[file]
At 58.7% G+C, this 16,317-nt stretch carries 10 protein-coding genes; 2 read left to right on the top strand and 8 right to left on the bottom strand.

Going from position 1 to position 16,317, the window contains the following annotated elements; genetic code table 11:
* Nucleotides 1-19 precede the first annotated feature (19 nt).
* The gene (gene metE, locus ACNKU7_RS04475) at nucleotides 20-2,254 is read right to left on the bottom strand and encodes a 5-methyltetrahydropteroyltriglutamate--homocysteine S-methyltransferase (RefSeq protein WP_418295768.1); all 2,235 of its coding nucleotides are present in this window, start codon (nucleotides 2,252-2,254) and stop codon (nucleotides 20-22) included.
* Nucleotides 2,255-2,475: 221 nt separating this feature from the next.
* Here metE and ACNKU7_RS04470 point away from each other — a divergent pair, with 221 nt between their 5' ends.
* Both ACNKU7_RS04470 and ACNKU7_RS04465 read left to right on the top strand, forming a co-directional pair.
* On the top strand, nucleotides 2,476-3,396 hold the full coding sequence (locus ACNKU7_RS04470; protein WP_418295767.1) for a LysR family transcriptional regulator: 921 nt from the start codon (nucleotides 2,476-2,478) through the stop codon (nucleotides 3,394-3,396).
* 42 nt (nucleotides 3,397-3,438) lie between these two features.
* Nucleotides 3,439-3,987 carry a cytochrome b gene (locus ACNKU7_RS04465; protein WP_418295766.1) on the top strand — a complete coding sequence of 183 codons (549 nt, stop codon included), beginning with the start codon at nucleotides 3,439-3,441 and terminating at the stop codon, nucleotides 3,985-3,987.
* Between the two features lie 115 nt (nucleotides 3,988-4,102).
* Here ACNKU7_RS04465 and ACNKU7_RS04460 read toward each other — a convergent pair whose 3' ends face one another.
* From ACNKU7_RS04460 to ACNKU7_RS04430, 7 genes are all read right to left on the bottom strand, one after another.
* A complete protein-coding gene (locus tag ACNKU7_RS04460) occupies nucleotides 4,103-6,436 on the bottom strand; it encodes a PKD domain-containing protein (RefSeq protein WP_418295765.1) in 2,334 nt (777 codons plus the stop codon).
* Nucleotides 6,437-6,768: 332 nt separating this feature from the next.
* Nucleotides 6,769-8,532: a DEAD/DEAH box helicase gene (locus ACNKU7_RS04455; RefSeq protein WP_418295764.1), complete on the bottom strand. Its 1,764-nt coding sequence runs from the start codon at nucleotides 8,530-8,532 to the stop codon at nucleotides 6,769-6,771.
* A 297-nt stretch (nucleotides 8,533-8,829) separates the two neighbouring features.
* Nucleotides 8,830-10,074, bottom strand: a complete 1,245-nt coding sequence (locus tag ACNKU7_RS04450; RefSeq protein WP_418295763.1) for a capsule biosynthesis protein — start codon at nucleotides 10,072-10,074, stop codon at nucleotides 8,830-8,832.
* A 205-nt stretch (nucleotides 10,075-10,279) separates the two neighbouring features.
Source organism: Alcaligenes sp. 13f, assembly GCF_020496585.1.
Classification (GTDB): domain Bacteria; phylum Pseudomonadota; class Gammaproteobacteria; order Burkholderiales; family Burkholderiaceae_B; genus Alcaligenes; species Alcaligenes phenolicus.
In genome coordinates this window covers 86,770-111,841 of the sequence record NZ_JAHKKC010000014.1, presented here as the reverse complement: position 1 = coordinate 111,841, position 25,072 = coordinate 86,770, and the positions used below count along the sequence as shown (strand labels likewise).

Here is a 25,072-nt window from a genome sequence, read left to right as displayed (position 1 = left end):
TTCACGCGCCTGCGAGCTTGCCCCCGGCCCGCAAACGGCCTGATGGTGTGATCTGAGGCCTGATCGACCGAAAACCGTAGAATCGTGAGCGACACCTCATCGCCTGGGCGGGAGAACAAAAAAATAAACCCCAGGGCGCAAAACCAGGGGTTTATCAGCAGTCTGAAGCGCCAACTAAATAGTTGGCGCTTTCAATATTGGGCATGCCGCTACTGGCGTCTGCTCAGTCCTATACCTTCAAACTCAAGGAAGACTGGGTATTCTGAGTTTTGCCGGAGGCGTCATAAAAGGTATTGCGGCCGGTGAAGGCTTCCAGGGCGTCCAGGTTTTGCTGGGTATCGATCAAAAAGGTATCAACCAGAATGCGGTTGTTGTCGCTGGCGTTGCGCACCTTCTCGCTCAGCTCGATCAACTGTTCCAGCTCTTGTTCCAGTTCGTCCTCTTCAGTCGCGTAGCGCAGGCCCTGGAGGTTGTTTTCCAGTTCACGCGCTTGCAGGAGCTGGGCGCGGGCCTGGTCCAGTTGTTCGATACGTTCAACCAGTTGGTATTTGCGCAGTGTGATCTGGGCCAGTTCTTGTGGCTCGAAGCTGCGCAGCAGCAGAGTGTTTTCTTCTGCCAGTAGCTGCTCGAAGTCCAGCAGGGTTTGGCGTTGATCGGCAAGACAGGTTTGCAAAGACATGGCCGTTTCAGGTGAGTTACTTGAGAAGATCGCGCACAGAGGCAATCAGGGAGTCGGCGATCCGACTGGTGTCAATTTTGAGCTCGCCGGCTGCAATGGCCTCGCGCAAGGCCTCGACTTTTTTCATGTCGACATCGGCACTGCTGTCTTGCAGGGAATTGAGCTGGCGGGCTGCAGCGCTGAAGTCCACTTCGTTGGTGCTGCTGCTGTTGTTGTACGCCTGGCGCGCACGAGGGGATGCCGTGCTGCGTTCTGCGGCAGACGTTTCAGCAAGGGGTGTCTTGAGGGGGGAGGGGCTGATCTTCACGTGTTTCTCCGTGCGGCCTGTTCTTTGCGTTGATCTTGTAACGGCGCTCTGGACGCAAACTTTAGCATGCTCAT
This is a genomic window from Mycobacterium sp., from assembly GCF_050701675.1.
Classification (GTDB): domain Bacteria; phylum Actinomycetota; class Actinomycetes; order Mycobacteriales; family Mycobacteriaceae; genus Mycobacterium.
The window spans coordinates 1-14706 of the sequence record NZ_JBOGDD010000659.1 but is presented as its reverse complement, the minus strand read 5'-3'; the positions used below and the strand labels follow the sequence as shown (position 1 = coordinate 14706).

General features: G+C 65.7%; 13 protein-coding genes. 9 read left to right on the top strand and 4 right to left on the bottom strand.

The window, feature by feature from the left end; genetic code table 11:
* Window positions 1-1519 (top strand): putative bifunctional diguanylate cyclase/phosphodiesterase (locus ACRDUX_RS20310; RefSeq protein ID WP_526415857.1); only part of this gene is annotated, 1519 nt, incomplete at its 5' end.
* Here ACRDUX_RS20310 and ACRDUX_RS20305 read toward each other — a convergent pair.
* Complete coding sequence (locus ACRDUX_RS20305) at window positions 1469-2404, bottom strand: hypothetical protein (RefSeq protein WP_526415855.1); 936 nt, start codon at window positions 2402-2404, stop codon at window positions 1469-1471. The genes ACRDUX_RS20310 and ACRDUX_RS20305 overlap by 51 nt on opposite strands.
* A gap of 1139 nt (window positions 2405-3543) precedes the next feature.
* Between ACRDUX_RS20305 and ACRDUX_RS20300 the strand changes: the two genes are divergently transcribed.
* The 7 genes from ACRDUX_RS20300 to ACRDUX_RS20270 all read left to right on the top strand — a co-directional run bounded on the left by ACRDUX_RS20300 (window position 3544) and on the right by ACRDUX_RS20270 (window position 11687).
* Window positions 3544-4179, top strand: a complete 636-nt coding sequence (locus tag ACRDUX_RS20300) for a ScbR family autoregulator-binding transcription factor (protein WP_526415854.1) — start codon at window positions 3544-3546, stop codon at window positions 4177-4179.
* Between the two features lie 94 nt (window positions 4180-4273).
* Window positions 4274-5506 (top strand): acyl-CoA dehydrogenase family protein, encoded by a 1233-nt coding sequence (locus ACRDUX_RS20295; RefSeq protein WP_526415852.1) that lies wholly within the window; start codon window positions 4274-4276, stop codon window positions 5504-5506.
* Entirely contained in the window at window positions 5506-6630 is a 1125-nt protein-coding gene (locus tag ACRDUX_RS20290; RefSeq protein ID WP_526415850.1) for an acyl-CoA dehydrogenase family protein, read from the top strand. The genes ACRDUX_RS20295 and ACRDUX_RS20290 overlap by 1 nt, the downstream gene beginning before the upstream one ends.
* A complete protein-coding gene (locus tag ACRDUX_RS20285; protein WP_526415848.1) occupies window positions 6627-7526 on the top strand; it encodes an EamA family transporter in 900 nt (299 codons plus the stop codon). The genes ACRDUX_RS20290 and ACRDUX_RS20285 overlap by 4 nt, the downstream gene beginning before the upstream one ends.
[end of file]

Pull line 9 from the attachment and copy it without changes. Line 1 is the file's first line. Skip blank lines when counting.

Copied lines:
* 42 nt (nucleotides 3,397-3,438) lie between these two features.